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CDEMA is governed through the Council, a Technical Advisory Committee (TAC) and the Coordinating Unit.

THE CDEMA COUNCIL
As a specialized regional Agency of CARICOM the Heads of Government of the Participating States determine the policies. This is the highest level of governance of CDEMA and major decisions on its operations are also made as required by this body. The Council meets annually during the month of June. The Heads of Government or their designated representatives attend the annual Meetings.

The Management Committee of Council (MCC) - The MCC is a sub-committee of the CDEMA Council charged with making recommendations to Council to enhance the management and functioning of the CDEMA policy identification and organization performance review. This Committee is comprised of top level officials who are selected through a consultative process at the sub-regional levels of the CDEMA system.

THE TECHNICAL ADVISORY COMMITTEE (TAC)
The Technical Advisory Committee (TAC) is the technical and programmatic advisory arm of the CDEMA. This organ of CDEMA recognizes the integrated approach to disaster management and the pivotal role of stakeholder contribution to the programming process of the CDM Agenda.

The TAC comprises of the National Disaster Coordinators and representatives of specialized regional organizations, such as those engaged in technological, meteorological and seismological fields whose programmes are directly related to the regional disaster management agenda.

The are four (4) Sub-Committees of TAC :

  • Information Communications Systems Advisory Sub-Committee (ICSAC);
  • Plan Development and Review Sub-Committee;
  • Climate Change, Disaster Risk Reduction and Environment Sub-Committee;
  • Work Programme Development and Review Sub- Committee

THE COORDINATING UNIT (CU)
The Coordinating Unit is managed by an Executive Director who is appointed by the Council.

The Coordinating Unit functions within a framework that fully embraces CDM and deals with longer-term mitigation issues. As such, the responsibilities and operating functions of the CDEMA Coordinating Unit are centered primarily around five (5) programming areas, namely:

  1. Education, Research and Information;
  2. Finance and Administration;
  3. Preparedness, Response and Recovery;
  4. Mitigation and Research; and
  5. Information and Communications Technology (ICT)

The Council has the power to add other programming areas.

EMERGENCY OPERATIONS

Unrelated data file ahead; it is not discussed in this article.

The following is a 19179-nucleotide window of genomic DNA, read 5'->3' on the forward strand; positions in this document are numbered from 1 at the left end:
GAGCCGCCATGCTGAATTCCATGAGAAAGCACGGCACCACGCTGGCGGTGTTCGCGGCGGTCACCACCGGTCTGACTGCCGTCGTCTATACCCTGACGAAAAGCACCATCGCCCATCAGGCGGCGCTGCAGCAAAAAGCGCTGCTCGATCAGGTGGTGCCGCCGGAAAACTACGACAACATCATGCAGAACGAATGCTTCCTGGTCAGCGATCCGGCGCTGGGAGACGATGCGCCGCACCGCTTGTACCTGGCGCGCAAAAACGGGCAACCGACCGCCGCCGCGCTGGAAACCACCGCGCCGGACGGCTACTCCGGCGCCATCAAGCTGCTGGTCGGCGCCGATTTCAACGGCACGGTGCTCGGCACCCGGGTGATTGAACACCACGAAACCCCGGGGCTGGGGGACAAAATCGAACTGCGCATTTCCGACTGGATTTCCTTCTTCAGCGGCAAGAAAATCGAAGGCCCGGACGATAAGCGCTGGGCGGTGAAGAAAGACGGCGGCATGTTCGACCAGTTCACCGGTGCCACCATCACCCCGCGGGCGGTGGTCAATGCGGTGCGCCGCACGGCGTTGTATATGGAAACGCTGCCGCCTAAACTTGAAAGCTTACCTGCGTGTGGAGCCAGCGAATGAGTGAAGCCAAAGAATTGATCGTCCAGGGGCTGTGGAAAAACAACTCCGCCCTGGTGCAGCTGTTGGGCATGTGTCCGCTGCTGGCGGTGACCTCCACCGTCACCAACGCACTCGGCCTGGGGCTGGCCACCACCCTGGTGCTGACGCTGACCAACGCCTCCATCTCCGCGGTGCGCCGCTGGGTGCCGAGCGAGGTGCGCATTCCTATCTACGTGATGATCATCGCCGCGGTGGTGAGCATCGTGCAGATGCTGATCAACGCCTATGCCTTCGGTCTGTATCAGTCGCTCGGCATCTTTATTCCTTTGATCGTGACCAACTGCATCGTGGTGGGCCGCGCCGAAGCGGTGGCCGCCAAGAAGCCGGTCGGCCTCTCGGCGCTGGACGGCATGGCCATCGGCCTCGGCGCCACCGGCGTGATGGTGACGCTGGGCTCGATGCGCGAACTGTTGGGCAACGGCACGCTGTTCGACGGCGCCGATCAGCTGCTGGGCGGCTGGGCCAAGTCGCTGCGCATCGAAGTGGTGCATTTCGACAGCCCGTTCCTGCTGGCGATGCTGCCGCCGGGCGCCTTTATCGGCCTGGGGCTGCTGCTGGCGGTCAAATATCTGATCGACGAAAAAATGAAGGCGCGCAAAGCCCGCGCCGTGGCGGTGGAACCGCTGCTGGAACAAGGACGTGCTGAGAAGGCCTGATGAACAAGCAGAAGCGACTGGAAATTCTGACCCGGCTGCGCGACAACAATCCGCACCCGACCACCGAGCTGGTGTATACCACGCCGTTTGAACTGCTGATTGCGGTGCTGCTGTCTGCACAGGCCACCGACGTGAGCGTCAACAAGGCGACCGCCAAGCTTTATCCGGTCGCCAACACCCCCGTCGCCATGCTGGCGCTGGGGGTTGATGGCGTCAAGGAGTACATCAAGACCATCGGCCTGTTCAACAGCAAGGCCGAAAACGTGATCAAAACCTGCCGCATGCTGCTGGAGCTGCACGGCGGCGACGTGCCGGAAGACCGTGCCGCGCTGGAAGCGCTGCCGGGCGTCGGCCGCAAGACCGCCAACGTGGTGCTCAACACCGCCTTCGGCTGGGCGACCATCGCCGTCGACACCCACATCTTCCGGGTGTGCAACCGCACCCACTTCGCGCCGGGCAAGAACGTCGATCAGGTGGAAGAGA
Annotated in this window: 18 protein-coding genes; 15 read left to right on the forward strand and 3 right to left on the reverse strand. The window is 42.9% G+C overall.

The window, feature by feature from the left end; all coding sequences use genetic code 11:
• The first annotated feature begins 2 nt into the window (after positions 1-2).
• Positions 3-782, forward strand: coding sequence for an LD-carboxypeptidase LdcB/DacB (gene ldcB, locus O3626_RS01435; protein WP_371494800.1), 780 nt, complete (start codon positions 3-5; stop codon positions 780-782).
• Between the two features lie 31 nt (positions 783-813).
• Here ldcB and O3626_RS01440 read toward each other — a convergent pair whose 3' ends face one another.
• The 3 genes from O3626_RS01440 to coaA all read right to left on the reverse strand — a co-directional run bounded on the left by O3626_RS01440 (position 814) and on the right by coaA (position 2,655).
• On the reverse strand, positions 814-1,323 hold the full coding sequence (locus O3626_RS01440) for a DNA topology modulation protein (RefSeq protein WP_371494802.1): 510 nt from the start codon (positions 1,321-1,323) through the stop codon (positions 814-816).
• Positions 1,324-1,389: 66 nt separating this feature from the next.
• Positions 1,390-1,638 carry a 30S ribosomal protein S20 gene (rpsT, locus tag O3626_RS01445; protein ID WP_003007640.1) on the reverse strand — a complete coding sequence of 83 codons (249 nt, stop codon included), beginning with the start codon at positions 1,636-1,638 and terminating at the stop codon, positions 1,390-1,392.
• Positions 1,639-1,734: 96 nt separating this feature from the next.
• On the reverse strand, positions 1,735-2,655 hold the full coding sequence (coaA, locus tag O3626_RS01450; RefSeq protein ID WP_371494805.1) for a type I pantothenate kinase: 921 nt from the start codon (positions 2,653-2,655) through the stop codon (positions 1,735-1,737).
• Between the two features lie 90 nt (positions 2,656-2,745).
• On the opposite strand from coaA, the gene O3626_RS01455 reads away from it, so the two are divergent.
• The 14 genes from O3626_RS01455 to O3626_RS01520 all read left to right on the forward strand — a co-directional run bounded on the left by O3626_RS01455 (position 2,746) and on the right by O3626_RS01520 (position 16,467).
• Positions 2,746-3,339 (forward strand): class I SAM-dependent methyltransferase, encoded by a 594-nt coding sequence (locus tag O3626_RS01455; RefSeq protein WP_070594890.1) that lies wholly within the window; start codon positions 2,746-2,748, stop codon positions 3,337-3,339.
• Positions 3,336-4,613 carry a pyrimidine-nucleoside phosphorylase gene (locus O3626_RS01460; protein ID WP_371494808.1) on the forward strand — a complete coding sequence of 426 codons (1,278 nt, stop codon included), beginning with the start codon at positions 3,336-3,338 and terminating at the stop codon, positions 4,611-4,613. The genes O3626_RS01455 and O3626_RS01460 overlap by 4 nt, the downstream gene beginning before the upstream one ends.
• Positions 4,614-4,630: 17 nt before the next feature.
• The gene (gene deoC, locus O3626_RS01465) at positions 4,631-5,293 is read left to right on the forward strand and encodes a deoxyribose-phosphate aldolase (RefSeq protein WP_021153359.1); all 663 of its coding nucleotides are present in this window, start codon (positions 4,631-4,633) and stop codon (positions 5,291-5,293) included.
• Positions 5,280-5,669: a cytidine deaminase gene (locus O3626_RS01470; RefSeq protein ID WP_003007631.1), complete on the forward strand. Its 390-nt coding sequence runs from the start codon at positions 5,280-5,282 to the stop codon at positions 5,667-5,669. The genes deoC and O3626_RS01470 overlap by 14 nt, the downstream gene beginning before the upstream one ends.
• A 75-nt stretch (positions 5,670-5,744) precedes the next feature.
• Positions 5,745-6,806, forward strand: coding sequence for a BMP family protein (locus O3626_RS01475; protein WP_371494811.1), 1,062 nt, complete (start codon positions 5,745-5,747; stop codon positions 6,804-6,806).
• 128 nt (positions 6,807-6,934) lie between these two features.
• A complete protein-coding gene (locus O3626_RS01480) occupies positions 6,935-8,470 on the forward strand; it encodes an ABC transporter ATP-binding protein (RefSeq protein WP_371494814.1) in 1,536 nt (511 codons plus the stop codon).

CDEMA operates in an environment of small states with large vulnerabilities and limited individual capacity. Emergency operations are executed through the Regional Response Mechanism (RRM). This is an arrangement for the coordination of disaster response among CDEMA Participating States, Regional and International Agencies. It seeks to deliver speedy response and effective and efficient use and management of resources. The CDEMA Coordinating Unit, headquartered in Barbados, is the focal point for effecting the plan.

SUB-REGIONAL FOCAL POINTS
To better manage an efficient response, the 18 Participating States are grouped into four sub-regions, each of which is headed by an operations unit known as a Sub-Regional Focal Point (SRFP). The SRFPs Antigua and Barbuda, Barbados, Jamaica and Trinidad & Tobago are CDEMA’s frontline response to member states after a disaster event.

Sub-Regional Focal Point

Responsible for

Antigua Anguilla Virgin Islands Montserrat St. Kitts/Nevis
Barbados Dominica Saint Lucia St. Vincent & the Grenadines
Jamaica Bahamas Belize Haiti Turks & Caicos Islands
Trinidad & Tobago Grenada Guyana Suriname

 

REGIONAL RESPONSE LEVELS
The extent of CDEMA's involvement in disaster response operations in Participating States depends on the severity of the situation and the type of assistance required by affected States. Three levels of regional response have been defined:

LEVELS OF REGIONAL RESPONSE TO DISASTERS

Level

Description

Extent of Regional Involvement

Examples

I I Local incidents within a Participating State are dealt with in the regular operating mode of the emergency services. The local national focal point is required to submit, on a timely basis, information on the emergency event for the purposes of consolidating regional disaster records. No regional response required Jamaica Earthquake (January 1993) Barbados Floods (August, 1995)
Guyana Floods (January 2005)
II Disasters taking place at the national level which do not overwhelm the socio-economic structure or capacity to respond within the affected state. In such cases, the primary assistance at the regional level will be limited to providing technical expertise to National Disaster Organizations or facilitating their access to specific resources which may be required due to the particular disaster event.
The whole operation is still managed by the national disaster focal point.
Limited or specialized Hurricane Andrew (Bahamas, 1992)
Tropical Storm Debby (St Lucia, 1994)
Hurricane Tomas (St Lucia, 2010)
III Disasters which overwhelm the capacity of the affected state(s) to respond. In such instances the Regional Response Mechanism is activated. This includes the activation of the Caribbean Disaster Relief Unit (CDRU) which is one of the operational arms of the Regional Response Mechanism. The CDRU comprises representatives from the disciplined forces (police, fire, military) within CARICOM and its main responsibility is logistical support for the receipt and dispatch of relief supplies. Full activation Hurricane Luis (Eastern Caribbean, 1995)
Hurricane Georges (SKB 1998)
Hurricane Ivan (Grenada, 2004)
Earthquake ( Haiti 2010)
 

Vacancies

CDEMA Annual Reports